Don’t expect Andrew Luck, RG3 or Russell Wilson; he’s going to need breaking down and building back up again to get the mechanics right and into more of a pro set. The fear is Tim Couch; he’s going to start taking more of a beating than he did in college, and while he’s tough, he’s going to have to get used to hanging in the pocket and getting blasted. Smith worked behind a mediocre O line at West Virginia, but the style of offense didn’t get him popped on a regular basis. Worst of all, when things didn’t work out, he wasn’t able to crank the offense up a few notches and translate yards into points. Yes, he was phenomenal against Baylor’s miserable defense, but once he had to deal with Ds that could play, the passing game bogged down. He’ll be way, way, way overdrafted in a mediocre class of quarterbacks if the plan is to get a franchise star right away – he’d have been a late second-early third rounder in last year’s class. However, he's good enough and talented enough to hope for a big payoff in a year or three.
CFN Projection: First Round

3. S Kenny Vaccaro, Texas 6-0, 214
Texas defensive backs always look and play NFL-ready, but Vaccaro stands out from the pack. He’s not going to be another Earl Thomas, and he’s not a blazer, but he’s big with good enough versatility to be used in any style as a free or strong safety with big hitting skills and good ball hawking ability. The attitude and moxie aren’t a problem, and he’s confident whenever it comes time to make a big play. An elite special teamer, he has a bizarre knack for finding the ball on kick blocks. Needing to get functionally stronger, he had a bad offseason with mediocre workouts and not showing enough strength or quickness to think he can be among the elite of the elite defensive playmakers. However, once he turns it on and gets into shape, he’ll be a versatile force who’ll always be around the ball – but he has to want it.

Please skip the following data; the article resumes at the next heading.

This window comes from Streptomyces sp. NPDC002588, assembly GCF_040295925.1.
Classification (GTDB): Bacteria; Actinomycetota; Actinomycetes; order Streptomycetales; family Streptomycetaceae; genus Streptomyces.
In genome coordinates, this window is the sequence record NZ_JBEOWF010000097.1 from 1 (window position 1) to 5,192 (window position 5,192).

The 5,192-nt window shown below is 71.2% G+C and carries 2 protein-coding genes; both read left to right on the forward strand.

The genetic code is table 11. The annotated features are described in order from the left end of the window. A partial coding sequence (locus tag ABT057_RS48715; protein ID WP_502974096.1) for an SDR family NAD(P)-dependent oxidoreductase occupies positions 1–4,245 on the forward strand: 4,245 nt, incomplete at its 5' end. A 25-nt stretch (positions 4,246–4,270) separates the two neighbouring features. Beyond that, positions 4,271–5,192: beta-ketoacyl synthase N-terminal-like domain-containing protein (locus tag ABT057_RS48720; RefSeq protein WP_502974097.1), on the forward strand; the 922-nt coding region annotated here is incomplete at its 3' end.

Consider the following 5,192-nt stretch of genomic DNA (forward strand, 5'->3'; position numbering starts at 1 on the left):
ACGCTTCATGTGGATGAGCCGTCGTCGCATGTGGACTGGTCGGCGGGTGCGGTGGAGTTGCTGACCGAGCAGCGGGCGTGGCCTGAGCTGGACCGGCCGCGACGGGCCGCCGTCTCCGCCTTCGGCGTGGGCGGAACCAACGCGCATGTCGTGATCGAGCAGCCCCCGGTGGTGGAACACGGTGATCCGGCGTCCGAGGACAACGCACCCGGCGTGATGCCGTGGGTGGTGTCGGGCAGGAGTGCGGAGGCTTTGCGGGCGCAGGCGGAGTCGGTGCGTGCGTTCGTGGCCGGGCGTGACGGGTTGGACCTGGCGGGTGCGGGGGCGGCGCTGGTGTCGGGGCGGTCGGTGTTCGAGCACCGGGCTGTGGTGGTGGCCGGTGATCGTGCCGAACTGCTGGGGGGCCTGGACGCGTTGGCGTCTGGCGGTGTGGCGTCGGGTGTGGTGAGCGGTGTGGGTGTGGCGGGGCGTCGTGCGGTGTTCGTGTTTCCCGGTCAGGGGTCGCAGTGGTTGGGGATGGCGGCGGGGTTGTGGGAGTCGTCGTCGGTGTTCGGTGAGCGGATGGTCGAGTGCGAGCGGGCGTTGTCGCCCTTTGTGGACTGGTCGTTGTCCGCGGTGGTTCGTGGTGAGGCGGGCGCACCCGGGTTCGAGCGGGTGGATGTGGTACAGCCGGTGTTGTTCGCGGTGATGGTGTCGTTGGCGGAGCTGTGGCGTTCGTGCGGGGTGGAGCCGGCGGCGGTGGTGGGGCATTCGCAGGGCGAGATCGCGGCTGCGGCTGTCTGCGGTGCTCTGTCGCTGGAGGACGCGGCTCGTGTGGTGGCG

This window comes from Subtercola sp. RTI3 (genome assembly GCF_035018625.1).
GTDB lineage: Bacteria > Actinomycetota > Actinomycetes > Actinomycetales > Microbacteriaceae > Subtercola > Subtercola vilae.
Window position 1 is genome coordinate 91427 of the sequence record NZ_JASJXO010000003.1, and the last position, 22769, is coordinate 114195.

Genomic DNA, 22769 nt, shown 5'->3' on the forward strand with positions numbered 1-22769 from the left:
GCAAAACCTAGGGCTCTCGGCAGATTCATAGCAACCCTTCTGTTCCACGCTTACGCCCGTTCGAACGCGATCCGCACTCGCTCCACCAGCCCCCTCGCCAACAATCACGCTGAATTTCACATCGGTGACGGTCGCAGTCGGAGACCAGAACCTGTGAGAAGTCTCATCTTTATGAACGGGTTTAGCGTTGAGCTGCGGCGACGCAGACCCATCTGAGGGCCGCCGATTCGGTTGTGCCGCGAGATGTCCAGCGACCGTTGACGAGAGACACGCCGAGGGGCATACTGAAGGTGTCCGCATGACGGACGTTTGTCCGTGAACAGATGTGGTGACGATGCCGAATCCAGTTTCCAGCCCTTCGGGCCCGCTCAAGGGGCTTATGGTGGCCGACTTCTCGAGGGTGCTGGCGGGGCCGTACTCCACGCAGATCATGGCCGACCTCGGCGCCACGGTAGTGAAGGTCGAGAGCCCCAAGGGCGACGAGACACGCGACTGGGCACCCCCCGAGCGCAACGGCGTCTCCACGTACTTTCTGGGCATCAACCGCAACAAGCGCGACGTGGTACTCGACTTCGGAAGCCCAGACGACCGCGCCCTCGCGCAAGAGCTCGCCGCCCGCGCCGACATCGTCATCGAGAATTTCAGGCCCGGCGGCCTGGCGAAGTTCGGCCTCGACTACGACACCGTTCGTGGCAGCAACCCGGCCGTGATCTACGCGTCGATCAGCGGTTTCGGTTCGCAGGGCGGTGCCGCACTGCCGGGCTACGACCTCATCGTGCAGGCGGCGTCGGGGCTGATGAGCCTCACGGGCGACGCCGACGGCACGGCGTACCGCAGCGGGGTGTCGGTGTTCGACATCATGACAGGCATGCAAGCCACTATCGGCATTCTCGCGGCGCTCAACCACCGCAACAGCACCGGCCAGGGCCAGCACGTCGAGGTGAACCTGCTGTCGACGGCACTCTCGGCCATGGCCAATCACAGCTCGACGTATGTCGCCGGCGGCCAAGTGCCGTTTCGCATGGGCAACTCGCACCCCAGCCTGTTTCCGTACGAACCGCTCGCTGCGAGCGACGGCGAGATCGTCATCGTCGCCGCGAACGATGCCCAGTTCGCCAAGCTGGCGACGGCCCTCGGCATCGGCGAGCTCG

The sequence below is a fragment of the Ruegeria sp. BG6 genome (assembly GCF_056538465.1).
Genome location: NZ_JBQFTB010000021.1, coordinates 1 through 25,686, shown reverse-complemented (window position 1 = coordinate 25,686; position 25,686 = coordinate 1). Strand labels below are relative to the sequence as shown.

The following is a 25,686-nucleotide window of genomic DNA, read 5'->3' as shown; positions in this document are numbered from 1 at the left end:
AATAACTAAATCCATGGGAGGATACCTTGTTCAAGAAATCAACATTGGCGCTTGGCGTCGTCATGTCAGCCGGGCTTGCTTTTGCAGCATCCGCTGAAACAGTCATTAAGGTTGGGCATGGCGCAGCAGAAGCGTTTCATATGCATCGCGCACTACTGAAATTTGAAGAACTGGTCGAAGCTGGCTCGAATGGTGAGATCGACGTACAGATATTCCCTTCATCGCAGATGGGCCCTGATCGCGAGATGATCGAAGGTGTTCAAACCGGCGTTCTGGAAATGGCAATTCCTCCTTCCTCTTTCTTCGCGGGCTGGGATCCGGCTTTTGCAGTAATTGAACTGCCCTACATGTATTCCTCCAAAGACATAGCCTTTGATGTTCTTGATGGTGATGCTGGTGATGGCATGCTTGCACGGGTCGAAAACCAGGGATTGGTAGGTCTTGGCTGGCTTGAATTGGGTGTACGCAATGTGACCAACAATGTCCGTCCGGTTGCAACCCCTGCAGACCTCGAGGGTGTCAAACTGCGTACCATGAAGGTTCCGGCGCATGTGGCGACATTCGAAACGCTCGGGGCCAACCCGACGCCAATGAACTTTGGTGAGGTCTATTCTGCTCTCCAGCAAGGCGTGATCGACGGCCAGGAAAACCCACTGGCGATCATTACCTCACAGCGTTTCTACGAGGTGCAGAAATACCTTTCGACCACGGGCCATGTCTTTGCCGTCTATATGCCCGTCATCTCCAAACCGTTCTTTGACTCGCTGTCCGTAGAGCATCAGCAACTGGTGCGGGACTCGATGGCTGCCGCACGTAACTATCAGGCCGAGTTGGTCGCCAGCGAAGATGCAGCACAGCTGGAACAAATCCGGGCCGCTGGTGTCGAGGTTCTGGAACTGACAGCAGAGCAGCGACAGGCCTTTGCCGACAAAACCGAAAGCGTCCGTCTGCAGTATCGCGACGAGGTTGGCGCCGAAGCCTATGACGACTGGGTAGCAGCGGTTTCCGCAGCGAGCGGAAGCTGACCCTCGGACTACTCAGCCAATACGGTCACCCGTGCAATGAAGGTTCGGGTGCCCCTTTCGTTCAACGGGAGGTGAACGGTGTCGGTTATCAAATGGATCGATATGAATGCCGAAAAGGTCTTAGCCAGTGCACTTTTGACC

CFN Projection: Second Round

4. WR Terrance Williams, Baylor 6-2, 208
Last season he showed what several had been suggesting – he was the best receiver on the team over the last few years. Kendall Wright might have been the main man for RG3, but when the second pick in the 2012 NFL Draft was gone, it was Williams who stepped up his game averaging a whopping 18.9 yards per catch making huge play after huge play. He doesn’t have great timed speed, but when he has to track the ball and when he has it in his hands on the move, he’s gone. While he’ll work hard and do anything a coach asks, he needs the killer instinct to be able to make himself something truly special. The workouts are never going to be great and he’s not going to stand out on a scout sheet, but he’s a top producer who can grow from a great deep threat into a strong all-around playmaker with a little bit of time and more work on his route tree.
CFN Projection: Second Round

5. WR Tavon Austin, West Virginia (Jr.) 5-8, 174
4.34. His 40 time wasn’t the fastest at the combine, but he was moving in a hurry. A darting speedster, he’s great with the ball in his hands in a variety of ways, used as a running back as well as a receiver, using his burst of speed to make things happen whenever he got his chances. Uncoverable as a slot receiver, he’ll be devastating when he gets the ball on the move with the ability to breakdown and blow past a defender. He’ll never block anyone and he’s going to get crushed when he goes across the middle, but he’s a true difference maker who’ll keep defensive coordinators up at night.
CFN Projection: Second Round